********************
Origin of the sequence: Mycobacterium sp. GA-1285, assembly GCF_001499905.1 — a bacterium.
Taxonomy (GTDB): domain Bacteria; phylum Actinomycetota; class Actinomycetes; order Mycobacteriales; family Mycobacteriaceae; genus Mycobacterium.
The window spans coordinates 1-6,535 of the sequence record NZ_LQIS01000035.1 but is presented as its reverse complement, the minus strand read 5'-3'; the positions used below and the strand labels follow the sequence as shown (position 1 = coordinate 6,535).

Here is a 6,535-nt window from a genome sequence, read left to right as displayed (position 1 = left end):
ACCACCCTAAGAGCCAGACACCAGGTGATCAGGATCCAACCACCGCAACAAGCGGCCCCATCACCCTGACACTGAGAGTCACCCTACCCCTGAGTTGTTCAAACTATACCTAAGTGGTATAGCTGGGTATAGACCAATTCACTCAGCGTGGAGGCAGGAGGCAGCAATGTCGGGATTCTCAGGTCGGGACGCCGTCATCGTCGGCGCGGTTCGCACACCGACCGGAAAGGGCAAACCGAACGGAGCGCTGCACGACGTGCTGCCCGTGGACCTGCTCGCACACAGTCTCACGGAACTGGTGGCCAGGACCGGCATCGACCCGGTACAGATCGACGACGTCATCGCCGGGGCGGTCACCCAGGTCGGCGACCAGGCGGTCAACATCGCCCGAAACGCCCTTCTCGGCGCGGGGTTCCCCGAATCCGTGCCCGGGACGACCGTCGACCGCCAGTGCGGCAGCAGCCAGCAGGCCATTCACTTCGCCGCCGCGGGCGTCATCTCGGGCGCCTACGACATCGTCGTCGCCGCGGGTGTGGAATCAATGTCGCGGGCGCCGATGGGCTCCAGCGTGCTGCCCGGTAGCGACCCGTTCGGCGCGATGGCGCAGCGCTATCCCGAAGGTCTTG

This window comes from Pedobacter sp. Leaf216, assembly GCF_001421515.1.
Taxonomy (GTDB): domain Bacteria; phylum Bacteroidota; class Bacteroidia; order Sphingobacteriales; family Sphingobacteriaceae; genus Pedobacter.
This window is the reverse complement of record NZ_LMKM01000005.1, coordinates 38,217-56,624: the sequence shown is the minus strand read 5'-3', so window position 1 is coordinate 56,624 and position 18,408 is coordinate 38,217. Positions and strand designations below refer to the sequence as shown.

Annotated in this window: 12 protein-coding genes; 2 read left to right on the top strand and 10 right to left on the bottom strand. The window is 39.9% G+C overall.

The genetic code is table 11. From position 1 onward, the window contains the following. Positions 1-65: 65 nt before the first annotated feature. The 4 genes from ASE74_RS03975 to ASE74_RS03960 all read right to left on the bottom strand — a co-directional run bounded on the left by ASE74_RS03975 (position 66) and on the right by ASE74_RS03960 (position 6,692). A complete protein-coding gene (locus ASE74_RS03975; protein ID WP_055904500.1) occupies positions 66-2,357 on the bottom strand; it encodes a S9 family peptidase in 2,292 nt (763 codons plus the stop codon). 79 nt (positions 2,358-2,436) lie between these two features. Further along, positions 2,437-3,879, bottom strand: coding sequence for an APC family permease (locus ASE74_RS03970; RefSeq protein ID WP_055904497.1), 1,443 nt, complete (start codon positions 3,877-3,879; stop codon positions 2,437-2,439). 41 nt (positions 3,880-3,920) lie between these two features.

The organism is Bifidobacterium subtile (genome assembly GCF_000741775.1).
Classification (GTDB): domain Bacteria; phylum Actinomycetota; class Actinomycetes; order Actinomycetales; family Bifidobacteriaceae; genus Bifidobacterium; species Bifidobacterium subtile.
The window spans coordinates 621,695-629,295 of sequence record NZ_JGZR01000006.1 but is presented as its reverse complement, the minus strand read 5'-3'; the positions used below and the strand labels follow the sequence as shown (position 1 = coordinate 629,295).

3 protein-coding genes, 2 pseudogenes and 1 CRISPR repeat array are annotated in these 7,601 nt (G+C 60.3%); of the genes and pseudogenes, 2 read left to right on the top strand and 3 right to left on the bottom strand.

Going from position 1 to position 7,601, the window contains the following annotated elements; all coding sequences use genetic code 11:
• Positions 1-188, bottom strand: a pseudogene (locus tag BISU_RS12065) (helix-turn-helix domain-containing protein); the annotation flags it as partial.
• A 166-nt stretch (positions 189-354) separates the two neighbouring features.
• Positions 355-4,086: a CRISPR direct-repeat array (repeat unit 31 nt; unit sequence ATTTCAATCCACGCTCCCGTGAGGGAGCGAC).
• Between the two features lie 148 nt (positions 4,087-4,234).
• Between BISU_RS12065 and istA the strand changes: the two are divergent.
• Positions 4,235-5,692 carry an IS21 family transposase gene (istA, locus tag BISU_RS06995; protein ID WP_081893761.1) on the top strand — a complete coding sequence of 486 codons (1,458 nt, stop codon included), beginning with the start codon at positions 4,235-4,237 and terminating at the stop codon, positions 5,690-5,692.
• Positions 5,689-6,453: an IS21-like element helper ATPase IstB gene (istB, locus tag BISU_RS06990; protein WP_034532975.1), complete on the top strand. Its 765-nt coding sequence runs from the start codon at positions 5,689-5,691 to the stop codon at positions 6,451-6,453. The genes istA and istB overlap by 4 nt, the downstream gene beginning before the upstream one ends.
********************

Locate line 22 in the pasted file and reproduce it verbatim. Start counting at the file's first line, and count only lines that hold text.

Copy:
• Positions 5,689-6,453: an IS21-like element helper ATPase IstB gene (istB, locus tag BISU_RS06990; protein WP_034532975.1), complete on the top strand. Its 765-nt coding sequence runs from the start codon at positions 5,689-5,691 to the stop codon at positions 6,451-6,453. The genes istA and istB overlap by 4 nt, the downstream gene beginning before the upstream one ends.